A Judge has dubbed a unit within Police Scotland “an absolute boys’ club” which contributed to a “horrific work culture”, leading to the victimisation of a female colleague.

An employment tribunal ruled that former firearms officer Rhona Malone, who previously worked for Police Scotland, was subject to victimisation whilst working in the force.

Ms. Malone reported that the victimisation came about when she complained about an email sent out by her superior, Inspector Warhurst.

In January 2018, Inspector Warhurst sent out an email which argued that two female officers should not be deployed together when there were sufficient male staff on duty.

This, he claimed, “made more sense from a search, balance of testosterone perspective” and factored in the “obvious differences in physical capacity”.

In addition to this, the same Inspector was found to have circulated images of topless women to a WhatsApp group of male sergeants.

Other circumstances of sexist behaviour was brought forward including Sergeant Rachel Coates, a colleague of Ms. Malone’s, being informed by the chief firearms instructor that women should not become authorised firearms officers because they menstruated which “affected their temperament”.

Additionally, when the same Sergeant asked the chief firearms instructor whether female officers could wear trousers and a top, as opposed to their usual one-piece, her superior swore at her.

Two female officers within the Firearms unit, including Sergeant Coates, decided to leave the force entirely, feeling that “their sex was always going to be a barrier to promotion”.

The employment tribunal ultimately ruled that Ms. Malone had been victimised but dismissed her claims of direct sex discrimination as it was found that senior officers did not act on Warhurt’s suggestions laid out in the email.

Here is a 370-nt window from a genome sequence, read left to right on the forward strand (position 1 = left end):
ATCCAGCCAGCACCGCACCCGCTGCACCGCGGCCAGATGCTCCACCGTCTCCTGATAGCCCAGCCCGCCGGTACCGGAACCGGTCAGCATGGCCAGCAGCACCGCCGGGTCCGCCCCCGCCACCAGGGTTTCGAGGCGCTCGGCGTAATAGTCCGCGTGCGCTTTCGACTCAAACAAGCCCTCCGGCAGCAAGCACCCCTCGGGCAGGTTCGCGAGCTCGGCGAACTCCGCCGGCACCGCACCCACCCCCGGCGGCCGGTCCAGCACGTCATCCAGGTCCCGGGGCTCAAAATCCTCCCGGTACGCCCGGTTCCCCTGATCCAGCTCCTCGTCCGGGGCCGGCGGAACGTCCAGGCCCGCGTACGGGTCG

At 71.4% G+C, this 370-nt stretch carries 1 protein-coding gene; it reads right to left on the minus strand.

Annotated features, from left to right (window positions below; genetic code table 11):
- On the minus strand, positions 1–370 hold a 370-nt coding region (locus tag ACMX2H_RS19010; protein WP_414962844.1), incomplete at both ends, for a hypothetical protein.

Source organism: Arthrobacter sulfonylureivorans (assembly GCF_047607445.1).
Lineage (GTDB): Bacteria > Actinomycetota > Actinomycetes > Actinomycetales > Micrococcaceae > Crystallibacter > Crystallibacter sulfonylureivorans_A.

Ms. Malone’s solicitor stated:

The employment tribunal’s findings lay bare the misogynistic attitudes and culture within armed policing and the hostile treatment police officers face when they try to call it out.

This was echoed by the claimant herself who said:

The unconscious bias in Police Scotland is so deep that they don’t even realise.

Misogynist banter is nurtured and no one steps in to say this is wrong. So that poisonous culture is just going to grow.

She further criticised Police Scotland for “promoting the wrong people and [making] those who speak up look like the problem”.

Ms. Malone also stated that her former employer had “hidden behind NDAs”, offering her a pay-out before the tribunal commenced in return for her silence.

Police Scotland issued an apology and said it will address the issues raised by the ruling as a “matter of urgency”.

The ruling of this case comes amid greater scrutiny of the police in the UK, following the death of Sarah Everard.





Monica Sharma is an English Literature graduate from the University of Warwick. As Editor for HRreview, her particular interests in HR include issues concerning diversity, employment law and wellbeing in the workplace. Alongside this, she has written for student publications in both England and Canada. Monica has also presented her academic work concerning the relationship between legal systems, sexual harassment and racism at a university conference at the University of Western Ontario, Canada.